Sunday, March 28, 2010
“Pain is temporary, but pride lasts forever”
Marathon #4. Every marathon is unique and presents its own challenges.
Yakima River Canyon is the most challenging course I have run so far, but also the most amazing in terms of scenery and the enthusiasm from other runners.
The event was on a Saturday, so I left work a little early to drive out; two and a half hours from North Seattle. I mis-read where the event headquarters would be. I thought it was at the Days Inn in Ellensburg (where I was staying), but it was actually in Selah at the civic center. It turned out great, because we checked in and drove the course on the way. The canyon is beautiful. There's a stark contrast between the sky, the rocks, the hills and grassy areas and the river flowing through.
We made it to the pasta dinner, a little late, but I got my packet and stayed to listen to the guest speakers. The event is organized by two marathon maniacs (the Dolphin's) and they are 80...yes, 80. I hope I'm that energetic when I get there.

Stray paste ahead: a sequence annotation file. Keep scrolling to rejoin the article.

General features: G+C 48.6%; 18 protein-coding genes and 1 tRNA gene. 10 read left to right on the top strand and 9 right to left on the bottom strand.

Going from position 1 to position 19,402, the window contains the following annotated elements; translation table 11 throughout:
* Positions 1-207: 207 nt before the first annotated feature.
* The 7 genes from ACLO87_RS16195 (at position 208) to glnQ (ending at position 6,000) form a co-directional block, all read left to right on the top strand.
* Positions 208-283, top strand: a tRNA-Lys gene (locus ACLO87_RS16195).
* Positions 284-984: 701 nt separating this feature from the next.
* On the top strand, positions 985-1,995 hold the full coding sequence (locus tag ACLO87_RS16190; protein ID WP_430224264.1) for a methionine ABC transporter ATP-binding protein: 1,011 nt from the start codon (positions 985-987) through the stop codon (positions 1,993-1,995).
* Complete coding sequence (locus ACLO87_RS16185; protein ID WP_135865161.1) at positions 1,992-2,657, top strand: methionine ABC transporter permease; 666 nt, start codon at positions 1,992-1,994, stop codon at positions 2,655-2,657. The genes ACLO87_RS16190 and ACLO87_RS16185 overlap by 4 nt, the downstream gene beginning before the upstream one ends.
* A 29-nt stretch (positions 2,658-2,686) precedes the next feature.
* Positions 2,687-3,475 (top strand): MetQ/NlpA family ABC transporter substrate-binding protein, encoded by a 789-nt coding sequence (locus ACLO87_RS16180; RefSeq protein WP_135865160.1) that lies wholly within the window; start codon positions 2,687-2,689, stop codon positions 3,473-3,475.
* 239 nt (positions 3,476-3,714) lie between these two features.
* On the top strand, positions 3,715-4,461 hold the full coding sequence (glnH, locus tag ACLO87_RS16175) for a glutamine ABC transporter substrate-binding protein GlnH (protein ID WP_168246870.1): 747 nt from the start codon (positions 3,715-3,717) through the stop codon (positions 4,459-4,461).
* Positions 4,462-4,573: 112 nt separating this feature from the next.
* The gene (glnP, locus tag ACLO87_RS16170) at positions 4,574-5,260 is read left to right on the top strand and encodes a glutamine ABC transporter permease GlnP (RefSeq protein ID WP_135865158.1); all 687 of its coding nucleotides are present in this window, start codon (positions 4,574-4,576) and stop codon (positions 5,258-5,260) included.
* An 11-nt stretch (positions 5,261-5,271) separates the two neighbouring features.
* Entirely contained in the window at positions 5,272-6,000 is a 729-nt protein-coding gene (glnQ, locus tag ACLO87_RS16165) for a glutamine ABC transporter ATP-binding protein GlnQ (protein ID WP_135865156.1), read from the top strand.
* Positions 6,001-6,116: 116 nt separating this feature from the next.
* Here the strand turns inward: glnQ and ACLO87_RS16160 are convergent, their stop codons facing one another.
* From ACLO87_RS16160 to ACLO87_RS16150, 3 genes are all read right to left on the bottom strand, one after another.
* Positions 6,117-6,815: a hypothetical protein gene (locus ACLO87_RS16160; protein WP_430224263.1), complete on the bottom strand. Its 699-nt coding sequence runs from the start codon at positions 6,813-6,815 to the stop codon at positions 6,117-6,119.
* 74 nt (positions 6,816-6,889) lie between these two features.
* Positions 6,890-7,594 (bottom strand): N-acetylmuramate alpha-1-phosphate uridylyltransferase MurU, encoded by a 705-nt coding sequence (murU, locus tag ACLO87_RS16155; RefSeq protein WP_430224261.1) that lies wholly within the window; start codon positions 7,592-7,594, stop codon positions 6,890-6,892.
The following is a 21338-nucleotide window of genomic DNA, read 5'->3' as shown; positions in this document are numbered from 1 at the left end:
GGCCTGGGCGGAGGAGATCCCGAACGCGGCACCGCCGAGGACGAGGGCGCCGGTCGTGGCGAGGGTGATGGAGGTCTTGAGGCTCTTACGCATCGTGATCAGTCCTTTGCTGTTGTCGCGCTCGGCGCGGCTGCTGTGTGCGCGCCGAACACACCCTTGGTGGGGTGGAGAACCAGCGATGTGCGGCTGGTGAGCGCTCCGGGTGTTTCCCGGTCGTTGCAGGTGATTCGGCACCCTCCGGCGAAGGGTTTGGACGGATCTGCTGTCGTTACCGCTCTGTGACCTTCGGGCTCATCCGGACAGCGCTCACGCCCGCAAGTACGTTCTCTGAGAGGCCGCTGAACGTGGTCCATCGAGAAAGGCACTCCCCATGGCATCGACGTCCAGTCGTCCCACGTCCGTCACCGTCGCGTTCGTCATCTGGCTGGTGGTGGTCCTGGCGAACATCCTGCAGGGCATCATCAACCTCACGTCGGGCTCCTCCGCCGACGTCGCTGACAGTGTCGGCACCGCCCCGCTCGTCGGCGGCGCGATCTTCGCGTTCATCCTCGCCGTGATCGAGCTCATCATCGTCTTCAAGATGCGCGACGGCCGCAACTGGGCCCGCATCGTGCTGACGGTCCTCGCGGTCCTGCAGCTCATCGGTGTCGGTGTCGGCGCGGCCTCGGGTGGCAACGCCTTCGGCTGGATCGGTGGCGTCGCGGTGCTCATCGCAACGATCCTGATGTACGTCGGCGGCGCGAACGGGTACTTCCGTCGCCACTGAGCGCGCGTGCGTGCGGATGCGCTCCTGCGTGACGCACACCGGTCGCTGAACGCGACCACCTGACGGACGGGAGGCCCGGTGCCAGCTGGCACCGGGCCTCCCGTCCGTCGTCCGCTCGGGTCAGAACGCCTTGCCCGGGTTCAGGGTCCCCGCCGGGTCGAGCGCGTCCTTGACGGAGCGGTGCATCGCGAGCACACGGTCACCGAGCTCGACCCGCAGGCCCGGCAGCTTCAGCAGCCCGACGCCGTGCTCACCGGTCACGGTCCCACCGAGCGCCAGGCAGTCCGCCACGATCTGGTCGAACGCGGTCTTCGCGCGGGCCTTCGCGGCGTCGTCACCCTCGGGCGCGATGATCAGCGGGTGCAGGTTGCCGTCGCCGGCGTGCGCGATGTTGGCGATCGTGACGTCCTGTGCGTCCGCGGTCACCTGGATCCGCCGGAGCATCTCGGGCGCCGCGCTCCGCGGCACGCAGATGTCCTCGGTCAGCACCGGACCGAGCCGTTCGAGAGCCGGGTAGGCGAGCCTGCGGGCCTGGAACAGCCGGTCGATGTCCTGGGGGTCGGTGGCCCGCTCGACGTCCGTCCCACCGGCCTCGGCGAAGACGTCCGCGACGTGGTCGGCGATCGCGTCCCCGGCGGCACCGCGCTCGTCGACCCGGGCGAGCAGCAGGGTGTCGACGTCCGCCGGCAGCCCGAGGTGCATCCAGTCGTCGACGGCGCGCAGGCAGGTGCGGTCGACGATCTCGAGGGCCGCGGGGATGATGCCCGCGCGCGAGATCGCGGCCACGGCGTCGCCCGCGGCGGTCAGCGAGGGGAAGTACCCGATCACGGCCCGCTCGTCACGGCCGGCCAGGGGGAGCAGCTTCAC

What I loved:
-Everything was so well organized, especially for out-of-towners. Most accommodations have a fee for late check out or charge another night. The organizer arranged for showers(soap, shampoo and towels) and transportation so you could check out early and not have to drive home smelling like you just ran 26.2 miles.
-The race started a block from the place I was staying. I actually got to sleep until 6.
-The pasta dinner was $7
-Scenery...reminded me of New Mexico and the desert. I still love the green of the Seattle area, but variety is always welcome.
-Friendly runners-hugs, pats on the back, hi-fives...really makes the miles enjoyable.
-regulating my body temp. In the shadows of the canyon, it was chilly, but a lot of the route was directly in the sun. It was a constant cycle of sweating-chills.
-water. I read on a Runner's World post that the race had water every mile. The person posting said to be careful about water intoxication. So I didn't bring my fuel belt...BIG mistake and my own fault. I started to get dehydrated at mile 15, cramping in the quads and muscle spasm in my left calf at mile 18.
-slant of the road...well, the canyon is winding and at the different curves in the path, the road level of the road would shift. I believe it's called camber. I could feel it in my hips. I'm not sure you can train for that.
The BIG Bummer:
My friend, who has been training with me through out the winter, found out she tore her IT band completely from the bone. Depressing and disappointing and I missed her out there.
I am proud of this marathon...it was tough, but I made it...and 26.2 miles is still a long way to run.